Should we worry about big government? For far too many Americans, the answer is “not when my team’s in charge!”
Since 2003, Gallup has periodically asked Americans whether the federal government “poses an immediate threat to the rights and freedoms of ordinary citizens.” The latest results are in, and in just four years Republicans’ and Democrats’ answers “have shifted dramatically.”
In September 2006, 57 percent of Democrats said yes, while only 21 percent of Republicans agreed. Since then, Congress and the White House have gone from red to blue, and the two camps have switched places. “What, me worry?” say all but 21 percent of the Ds today, while 66 percent of the Rs are ready to start provisioning their concrete bunkers.
For those of us who genuinely believe in limited government, Gallup’s results are depressing, if not surprising. Mindless partisanship remains a major obstacle to restoring constitutional limits on federal power.
Mindless partisanship remains a major obstacle to restoring constitutional limits on federal power.
Gallup tries to downplay political tribalism as an explanation for the results. After all, they write, Republicans worry more about “government involvement in health care,” while Democrats worry more about “wars or anti-terrorism activities.”
If voters’ threat perceptions are based “not on how much [government] is doing but rather on what it is doing,” then maybe both Rs and Ds had good reason to change their answers.
Nice try, but during the relevant period government was doing all of the above. In 2003, President George W. Bush pushed through a massive expansion of socialized medicine with Medicare Part D, whose price tag — $1.1 trillion over the next decade — dwarfs most estimates of Obamacare’s projected costs.
For his part, Nobel Peace Prize winner Barack Obama nearly tripled deployments to Afghanistan, and he’s lately claimed the power to kill American citizens with drone strikes. Both presidents relentlessly expanded federal power at home and abroad.
Alas, political tribalism warps people’s perceptions of basic reality, convincing partisans they’re entitled to their own facts. That’s nothing new.
In a 1988 survey, over half of self-identified “strong Democrats” believed inflation had increased under President Reagan, when it had actually come down nearly 10 points. Half of the Republicans in a 1996 poll believed Bill Clinton had increased the deficit, though it dropped steadily during his tenure. Political scientist Adam J. Berinsky puts it starkly: “In the battle between facts and partisanship, partisanship always wins.”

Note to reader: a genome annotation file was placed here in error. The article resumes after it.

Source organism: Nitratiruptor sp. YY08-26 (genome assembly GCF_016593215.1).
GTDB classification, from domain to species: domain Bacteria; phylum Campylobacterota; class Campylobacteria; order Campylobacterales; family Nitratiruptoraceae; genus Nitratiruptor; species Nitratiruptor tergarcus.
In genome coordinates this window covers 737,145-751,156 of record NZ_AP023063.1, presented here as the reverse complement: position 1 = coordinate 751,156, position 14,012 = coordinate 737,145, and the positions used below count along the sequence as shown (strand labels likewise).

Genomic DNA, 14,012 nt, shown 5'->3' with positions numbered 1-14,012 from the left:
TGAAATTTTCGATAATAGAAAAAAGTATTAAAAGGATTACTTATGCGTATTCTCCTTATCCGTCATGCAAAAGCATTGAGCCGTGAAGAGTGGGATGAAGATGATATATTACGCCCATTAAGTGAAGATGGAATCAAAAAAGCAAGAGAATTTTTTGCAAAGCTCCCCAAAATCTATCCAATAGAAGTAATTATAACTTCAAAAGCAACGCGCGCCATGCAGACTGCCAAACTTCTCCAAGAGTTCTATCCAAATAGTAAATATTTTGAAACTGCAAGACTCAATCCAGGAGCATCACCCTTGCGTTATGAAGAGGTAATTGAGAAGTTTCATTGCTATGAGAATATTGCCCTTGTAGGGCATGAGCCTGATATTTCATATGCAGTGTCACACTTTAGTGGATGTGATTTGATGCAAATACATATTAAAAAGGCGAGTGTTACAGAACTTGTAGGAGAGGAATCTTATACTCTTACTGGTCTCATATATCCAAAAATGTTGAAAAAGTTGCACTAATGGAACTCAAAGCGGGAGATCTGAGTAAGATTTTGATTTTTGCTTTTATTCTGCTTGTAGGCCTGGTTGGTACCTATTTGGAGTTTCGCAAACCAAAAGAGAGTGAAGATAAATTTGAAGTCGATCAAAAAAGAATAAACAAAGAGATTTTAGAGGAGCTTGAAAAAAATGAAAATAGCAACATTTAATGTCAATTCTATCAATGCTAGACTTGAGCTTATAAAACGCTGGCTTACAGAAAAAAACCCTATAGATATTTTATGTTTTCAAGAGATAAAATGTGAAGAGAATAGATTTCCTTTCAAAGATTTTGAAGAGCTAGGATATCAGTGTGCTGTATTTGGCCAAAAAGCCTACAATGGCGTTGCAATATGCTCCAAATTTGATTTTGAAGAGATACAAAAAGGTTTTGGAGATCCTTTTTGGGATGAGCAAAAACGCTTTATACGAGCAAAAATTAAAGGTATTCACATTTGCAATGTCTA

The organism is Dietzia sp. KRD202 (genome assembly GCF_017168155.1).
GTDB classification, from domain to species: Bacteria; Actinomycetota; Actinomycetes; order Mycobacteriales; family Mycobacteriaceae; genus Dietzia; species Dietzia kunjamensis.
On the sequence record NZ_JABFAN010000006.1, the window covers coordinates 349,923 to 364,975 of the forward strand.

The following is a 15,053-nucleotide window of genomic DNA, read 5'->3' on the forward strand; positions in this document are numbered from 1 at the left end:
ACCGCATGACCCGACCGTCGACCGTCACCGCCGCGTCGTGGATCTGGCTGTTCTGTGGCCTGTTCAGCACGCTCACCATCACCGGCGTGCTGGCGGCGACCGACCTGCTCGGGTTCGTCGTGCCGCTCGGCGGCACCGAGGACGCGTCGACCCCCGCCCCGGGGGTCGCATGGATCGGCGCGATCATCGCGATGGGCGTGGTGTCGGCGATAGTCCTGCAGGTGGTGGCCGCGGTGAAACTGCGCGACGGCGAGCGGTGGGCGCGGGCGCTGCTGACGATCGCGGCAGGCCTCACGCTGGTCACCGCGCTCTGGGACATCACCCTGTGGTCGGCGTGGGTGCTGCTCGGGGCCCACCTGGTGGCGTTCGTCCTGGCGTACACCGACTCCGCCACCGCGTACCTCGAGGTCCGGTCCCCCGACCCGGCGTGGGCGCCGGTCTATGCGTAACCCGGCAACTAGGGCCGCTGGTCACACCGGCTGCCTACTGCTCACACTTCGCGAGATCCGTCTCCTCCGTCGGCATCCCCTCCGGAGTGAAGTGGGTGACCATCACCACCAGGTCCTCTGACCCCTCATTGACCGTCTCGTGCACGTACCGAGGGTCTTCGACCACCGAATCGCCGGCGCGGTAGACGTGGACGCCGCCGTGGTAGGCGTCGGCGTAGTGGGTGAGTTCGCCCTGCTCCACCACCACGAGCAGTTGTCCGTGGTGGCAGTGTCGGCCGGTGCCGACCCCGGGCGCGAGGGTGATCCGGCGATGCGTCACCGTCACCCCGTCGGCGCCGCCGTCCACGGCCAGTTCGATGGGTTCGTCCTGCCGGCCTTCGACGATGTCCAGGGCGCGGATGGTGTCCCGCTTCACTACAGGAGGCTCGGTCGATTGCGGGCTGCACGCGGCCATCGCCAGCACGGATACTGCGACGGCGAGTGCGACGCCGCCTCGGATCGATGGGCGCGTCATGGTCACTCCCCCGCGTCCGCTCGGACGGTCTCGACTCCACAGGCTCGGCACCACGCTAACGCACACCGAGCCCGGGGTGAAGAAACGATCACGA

In 2004, psychologist Drew Westen took a look at the partisan mind through an MRI scanner. He presented 15 “strong Democrats” and 15 “strong Republicans” with negative statements about their favored candidates and watched which parts of their brains lit up.
“None of the circuits involved in conscious reasoning were particularly engaged,” Dr. Westen reported — it appeared “as if partisans twirl the cognitive kaleidoscope until they get the conclusions they want.”
It could be that mindless partisanship, like original sin, is in our genes. The tendency toward irrational group loyalties may have gotten hardwired in because it served us well during the long period man developed as a hunter-gatherer living in small tribes.
Maybe so, but we’re supposed to be the ape that reasons. The threat presented by big government hardly turns on whether the federal juggernaut’s currently painted red or blue. Even if you’re convinced one tribe is far worse than the other, it doesn’t take a genius to recognize that political power regularly changes hands.
The Tea Partiers, slow to awaken during the Bush years, now appear genuinely passionate about shrinking government. Let’s hope they maintain that passion, whatever November brings.
“Eternal vigilance is the price of liberty” runs the adage. “Eternal” means even — perhaps especially — when the faction you favor is at the helm.